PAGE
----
An Intuitive Rental Re-Design
By: Angelica Frey
No, not your average minimalist mirrors that decorate many entry-level apartments. She favors large ones complete with ornate, gilded frames. One might call the style "Grandmillennial," but there is nothing frumpy in her decor. It’s light Academia stripped of any element of twee.
Mirror, Mirror On the Wall
"I grew up with mirrors in my home. My mom did it: more than decor I think she did it more as a way to make a space look bigger, to reflect light," she told DenXYZ.
Then, when she was in college, she found a circular mirror with a gilded frame on the side of the road. "It's been falling apart over the years but I just love it for some reason," she said. "It's so vintage looking -- there are like scrapes in it that just make your reflection beautiful. It's like having a filter in real life."
This mirror has accompanied her to every apartment she's lived in: from the temporary accommodations that would not last more than a year to her current Greenpoint apartment, which, in itself, is a lesson on how to make the most of a New York City rental.
She sources her furniture and appliances from a mixture of thrift stores, independent designers, investment buys (her couch!), and home stores.
Let's Talk Color
Her living room, which we often see on her Instagram and Tiktok, largely relies on a light, warm, muted color palette which encompasses the floors, upholstery, throws and even the mantelpiece.
"Favoring neutrals, I think, is something I've matured, but I think that it starts with my own body and my physical style," she said. She describes herself as a pale redhead, which leads her to keep her personal color palette muted to maximize her natural coloring. "That has then overflowed into my surroundings because I want to feel like I match my surroundings.... I will say that, more recently, I'm getting more into the idea of color."
Color is usually limited to what she refers to as "layers," namely pillows and other accents that are necessary to make a room homey. So far, though, these color accents are limited to dark green (which is a nod to her lush indoor-plant collection) and dark gold, which matches with the frames of her mirrors.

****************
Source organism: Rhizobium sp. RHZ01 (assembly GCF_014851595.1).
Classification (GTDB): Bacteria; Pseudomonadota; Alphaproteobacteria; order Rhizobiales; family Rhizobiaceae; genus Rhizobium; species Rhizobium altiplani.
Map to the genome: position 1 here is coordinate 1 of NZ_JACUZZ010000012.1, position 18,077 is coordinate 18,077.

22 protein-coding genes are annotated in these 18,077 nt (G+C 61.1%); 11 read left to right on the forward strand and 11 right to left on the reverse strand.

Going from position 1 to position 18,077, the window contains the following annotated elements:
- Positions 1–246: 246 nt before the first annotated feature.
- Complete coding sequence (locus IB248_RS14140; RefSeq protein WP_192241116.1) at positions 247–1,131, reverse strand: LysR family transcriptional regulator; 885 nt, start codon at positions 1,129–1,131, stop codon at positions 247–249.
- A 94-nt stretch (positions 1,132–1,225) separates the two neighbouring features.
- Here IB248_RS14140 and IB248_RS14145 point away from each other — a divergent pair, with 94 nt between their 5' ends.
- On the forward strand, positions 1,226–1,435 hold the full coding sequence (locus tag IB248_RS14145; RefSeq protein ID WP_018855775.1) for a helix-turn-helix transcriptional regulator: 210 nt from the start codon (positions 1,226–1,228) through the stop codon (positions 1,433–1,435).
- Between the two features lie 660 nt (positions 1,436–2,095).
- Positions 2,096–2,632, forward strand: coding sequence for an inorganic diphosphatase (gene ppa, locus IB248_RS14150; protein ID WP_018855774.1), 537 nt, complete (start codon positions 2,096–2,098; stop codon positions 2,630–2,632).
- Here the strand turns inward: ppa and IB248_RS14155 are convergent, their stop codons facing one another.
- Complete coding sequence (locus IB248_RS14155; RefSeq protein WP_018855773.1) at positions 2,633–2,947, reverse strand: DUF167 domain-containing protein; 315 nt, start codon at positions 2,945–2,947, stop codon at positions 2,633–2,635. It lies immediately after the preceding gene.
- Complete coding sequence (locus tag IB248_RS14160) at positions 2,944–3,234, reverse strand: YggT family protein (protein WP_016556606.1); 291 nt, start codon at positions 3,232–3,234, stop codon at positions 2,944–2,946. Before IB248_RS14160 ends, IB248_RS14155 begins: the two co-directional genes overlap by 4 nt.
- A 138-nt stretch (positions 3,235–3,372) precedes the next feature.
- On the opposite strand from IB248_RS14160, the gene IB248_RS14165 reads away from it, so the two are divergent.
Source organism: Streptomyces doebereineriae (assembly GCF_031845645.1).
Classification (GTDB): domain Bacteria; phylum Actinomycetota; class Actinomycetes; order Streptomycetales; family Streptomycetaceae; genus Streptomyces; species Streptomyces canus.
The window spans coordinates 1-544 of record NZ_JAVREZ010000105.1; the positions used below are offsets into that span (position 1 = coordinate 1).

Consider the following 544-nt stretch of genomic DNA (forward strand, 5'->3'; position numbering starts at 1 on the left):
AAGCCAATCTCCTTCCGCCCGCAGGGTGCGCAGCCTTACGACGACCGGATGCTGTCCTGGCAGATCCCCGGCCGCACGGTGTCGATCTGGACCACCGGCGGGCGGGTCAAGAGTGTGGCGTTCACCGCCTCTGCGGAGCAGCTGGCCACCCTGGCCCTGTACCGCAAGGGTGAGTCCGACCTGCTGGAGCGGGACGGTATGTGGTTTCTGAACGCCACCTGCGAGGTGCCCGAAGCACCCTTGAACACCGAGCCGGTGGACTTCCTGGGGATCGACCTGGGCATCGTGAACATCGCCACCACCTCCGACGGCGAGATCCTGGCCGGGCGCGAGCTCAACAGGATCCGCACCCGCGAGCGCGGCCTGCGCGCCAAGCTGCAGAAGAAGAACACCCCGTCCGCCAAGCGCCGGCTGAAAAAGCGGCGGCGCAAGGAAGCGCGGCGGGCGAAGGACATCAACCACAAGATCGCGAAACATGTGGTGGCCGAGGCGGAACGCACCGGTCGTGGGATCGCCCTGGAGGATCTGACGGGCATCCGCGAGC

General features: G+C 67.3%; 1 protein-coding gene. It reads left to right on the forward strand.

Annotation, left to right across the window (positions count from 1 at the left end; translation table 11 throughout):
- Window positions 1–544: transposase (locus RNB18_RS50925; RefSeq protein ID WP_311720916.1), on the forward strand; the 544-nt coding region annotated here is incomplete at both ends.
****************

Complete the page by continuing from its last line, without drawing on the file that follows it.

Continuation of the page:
Black, however, is discreetly creeping into her home decor.
"I think my style has matured and I'm starting to realize I can't just do whites, I need to have the black to anchor this space," she said. She has a couple of black wooden chairs, and she also painted the inner part of her mantelpiece black. Books, which she uses as decor accents, also add some black accents.
Why Renovate a Rental?
Built in 1928, her railroad apartment is a constant work in progress: last summer, she decided to repaint the white wooden floors in a warmer hue, which elicited a mixture of awe and sneer on TikTok. Now, however, she is investing in appliances.
"I am getting a brand new shower installed and I've gone back and forth on wanting to retile the entire bathroom. Then, I decided I'm just gonna keep it simple but I have this beautiful new shower fixture." Prior to that, she had a vintage sink installed in her kitchen, and also got a marble board to double as the base of a drying rack.
A re-design to this degree might seem counterintuitive in the rental market of New York City, where the bones of the apartments are, most of the times, mediocre, and people tend to bounce from place to place every few years. Muller does not mind.
"My entire space is my sanctuary, and so, if there are things in it that I don't like, I will immediately be drawn to that and that's all I can focus on," she said. "So I just want to have every little thing be something that I love. And I know that that's kind of ridiculous for a rental but I really don't care because it brings me so much joy."
Between practicality and beauty, she chooses the latter. "That's what I care about: I have always been this way, I love when something looks good. That gives me a good feeling. When something doesn't work well it gives me a bad feeling," she said. "But if the thing that doesn't work well is beautiful, that outweighs the fact that it doesn't work so well."
By Angelica Frey: Angelica Frey’s aesthetic combines classicizes decadence with maximalist prints and a bold color palette. For the time being, though, her Brooklyn apartment is mostly white with yellow, turquoise, and pink accents. You can read her work in New York Magazine, The Guardian, WSJ, and ArtNews. She’s always looking for more designers and creatives to talk to @angelica_frey_writes